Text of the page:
Train delays: Commuters should not be left in the dark

SINGAPORE - It is not unusual for rail lines to experience teething issues when new systems are implemented. Operators all over the world, from India to Britain to the United States, have experienced it when they changed or upgraded their signalling systems.

But the way things are going in Singapore, the teething problem looks like it could become an orthodontic flare-up.

Even if operator SMRT, as well as Transport Minister Khaw Boon Wan, had warned the public that the North-south Line could experience some glitches when testing of the new signalling system starts this week, few members of the public were prepared by the extent of the disruption.

On Thursday, the system started to act up in the early afternoon, when trains started to stop at stations for up to five minutes before moving off. During the evening peak around 6.30pm, the glitch worsened, and SMRT warned that journeys would take 20 minutes longer.

But people on the trains said the delays were twice as long. Commuter Eugene Mok, 32, said: "The trip from Yew Tee (6:20pm) to Bukit Batok (7:08pm) took 48 minutes. A typical eight-minute trip for three stations took an extra 40 minutes."


On Friday, the same northern stretch was hit by the signalling fault. This time, SMRT said journeys would take 30 minutes longer. But going by train speeds as of 6.12pm, which were down to 18kmh - or one-fifth of their normal speeds, delays could be significantly longer than half an hour.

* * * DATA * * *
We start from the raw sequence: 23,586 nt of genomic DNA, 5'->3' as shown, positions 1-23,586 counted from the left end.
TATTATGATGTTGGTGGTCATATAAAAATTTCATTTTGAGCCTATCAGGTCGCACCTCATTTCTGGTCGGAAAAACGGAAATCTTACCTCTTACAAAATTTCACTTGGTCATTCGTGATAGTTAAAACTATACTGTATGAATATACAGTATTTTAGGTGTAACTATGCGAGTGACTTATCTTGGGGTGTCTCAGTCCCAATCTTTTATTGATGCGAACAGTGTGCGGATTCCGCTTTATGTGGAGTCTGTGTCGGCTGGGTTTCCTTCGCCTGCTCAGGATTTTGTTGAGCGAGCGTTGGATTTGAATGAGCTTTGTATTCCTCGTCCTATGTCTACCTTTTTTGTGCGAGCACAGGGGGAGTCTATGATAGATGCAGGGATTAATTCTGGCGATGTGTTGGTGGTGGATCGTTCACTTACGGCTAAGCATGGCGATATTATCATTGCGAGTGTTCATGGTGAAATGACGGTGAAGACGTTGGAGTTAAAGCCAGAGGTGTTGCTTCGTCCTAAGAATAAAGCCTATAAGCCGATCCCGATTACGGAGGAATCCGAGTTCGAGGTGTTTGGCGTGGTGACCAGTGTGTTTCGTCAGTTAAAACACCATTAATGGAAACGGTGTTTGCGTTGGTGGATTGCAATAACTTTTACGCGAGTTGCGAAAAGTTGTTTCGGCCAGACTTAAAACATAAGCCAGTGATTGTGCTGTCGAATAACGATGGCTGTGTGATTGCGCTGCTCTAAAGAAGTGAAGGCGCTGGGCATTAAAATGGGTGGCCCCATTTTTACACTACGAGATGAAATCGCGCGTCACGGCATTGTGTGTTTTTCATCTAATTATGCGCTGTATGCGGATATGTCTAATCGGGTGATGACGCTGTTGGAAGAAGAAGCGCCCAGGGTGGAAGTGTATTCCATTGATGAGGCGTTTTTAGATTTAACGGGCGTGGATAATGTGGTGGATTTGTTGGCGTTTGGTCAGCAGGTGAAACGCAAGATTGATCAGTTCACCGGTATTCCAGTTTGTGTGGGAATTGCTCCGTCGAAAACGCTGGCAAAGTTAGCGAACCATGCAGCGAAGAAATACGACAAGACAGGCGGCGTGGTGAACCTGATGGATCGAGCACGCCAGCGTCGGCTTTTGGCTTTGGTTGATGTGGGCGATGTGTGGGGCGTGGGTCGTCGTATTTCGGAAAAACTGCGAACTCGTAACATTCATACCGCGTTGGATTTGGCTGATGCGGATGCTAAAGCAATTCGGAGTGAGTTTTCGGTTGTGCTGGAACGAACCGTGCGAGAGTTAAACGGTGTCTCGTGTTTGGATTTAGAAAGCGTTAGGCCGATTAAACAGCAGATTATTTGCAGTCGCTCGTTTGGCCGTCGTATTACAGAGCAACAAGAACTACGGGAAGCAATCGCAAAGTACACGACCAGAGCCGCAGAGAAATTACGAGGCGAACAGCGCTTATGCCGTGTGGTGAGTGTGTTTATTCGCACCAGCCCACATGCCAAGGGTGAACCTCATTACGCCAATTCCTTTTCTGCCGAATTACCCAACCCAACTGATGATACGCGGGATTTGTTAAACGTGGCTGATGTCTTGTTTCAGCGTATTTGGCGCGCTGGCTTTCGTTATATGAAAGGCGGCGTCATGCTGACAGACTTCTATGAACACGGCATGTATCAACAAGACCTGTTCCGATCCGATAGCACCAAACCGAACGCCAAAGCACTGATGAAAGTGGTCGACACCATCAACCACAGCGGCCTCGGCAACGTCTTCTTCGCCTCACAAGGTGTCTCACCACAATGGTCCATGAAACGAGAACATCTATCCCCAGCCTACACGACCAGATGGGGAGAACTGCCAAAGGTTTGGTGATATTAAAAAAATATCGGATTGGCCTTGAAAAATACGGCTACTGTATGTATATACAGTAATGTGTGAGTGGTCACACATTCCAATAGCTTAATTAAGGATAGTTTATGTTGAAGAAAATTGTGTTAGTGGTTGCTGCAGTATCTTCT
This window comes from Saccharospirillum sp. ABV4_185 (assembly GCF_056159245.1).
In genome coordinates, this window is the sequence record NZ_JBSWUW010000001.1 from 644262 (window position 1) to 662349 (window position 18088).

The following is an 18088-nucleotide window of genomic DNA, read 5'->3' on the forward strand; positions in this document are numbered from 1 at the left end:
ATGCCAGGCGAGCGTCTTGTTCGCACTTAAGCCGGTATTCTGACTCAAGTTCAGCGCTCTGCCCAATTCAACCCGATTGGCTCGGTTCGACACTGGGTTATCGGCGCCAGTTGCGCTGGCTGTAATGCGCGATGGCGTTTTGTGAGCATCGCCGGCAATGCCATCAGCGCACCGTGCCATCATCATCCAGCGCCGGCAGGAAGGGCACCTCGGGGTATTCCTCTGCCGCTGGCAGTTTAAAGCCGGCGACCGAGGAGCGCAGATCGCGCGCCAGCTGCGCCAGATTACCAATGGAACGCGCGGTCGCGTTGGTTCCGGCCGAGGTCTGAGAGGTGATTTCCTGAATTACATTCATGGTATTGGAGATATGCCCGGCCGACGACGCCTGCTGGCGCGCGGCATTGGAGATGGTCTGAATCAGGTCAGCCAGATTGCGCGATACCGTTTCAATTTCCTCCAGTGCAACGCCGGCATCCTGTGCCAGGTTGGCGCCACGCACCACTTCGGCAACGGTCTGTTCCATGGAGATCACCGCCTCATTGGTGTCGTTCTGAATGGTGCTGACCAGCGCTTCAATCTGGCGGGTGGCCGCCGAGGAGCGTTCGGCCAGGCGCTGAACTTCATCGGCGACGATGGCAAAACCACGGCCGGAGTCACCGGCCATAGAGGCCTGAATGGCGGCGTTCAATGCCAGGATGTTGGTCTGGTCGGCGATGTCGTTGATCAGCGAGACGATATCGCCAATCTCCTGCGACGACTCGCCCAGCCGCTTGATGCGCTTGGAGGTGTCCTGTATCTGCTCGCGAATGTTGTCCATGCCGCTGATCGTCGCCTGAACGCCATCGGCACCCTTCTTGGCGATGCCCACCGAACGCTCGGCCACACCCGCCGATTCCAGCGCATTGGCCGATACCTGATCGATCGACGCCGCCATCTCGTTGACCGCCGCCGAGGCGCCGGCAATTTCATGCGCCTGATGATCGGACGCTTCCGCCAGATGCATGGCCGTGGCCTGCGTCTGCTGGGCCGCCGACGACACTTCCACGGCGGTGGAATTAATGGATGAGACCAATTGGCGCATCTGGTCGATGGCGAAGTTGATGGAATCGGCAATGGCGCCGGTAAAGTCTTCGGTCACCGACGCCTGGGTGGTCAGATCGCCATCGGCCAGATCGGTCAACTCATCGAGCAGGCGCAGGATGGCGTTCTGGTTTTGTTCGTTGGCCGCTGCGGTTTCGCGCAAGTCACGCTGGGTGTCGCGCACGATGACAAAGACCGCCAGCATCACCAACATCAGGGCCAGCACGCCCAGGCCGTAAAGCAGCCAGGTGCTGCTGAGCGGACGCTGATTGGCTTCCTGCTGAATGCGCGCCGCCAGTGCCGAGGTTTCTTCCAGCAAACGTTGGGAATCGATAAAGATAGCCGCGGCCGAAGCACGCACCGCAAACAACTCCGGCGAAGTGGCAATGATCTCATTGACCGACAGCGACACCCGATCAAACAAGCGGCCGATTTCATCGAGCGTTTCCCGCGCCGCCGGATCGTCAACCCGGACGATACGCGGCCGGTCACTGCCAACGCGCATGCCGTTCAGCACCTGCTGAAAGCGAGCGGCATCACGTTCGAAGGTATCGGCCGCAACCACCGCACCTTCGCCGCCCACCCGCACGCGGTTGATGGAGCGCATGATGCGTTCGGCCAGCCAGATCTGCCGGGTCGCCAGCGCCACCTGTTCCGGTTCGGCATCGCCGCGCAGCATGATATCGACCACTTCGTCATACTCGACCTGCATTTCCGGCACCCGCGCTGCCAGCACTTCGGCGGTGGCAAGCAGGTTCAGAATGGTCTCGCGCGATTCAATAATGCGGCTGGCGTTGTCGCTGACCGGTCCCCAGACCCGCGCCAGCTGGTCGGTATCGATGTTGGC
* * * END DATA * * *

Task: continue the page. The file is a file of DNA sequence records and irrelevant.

Full-day weekday testing of the new signalling system - which allows trains to move closer to each other and hence increase service frequency - started on Monday (May 29). Problems started cropping up almost immediately.

Trainspotting group SGTrains commented on its Facebook post on Wednesday: "Today's North South Line signalling trial was no better than yesterday's. Train doors open but platform screen doors fail to open, and after the platform screen doors open the train doors abruptly close... These are just some of the many issues that plague the NSL today.

"We suggest that if you are in a hurry, please avoid the NSL and use alternative transport like buses to get to your destination. We hope that the LTA and SMRT will quickly address these issues."

The fan group speaks for the rest of us.

But as of now, both SMRT and the Land Transport Authority have not been able to shed light on why exactly the system is acting up thus. They also would not say how long the testing period will last.

Commuters should not be left in the dark on such a pertinent issue which they will face day in and out. It is well and good to ask people to make alternative travel plans, but until our rail network is as dense as New York's or Tokyo's, there is no real alternative.

The issues facing the North-south Line, if not fully understood and addressed, are likely to manifest again when the East-west Line goes live with the new signalling system eventually (the authorities have not announced the date), and when the Tuas West Extension starts operation on June 18. The four-stop extension which goes westwards from Joo Koon station runs on the new signalling system.

Clearly, better contingencies and better communication will go a long way in helping commuters bear with the gnawing toothache.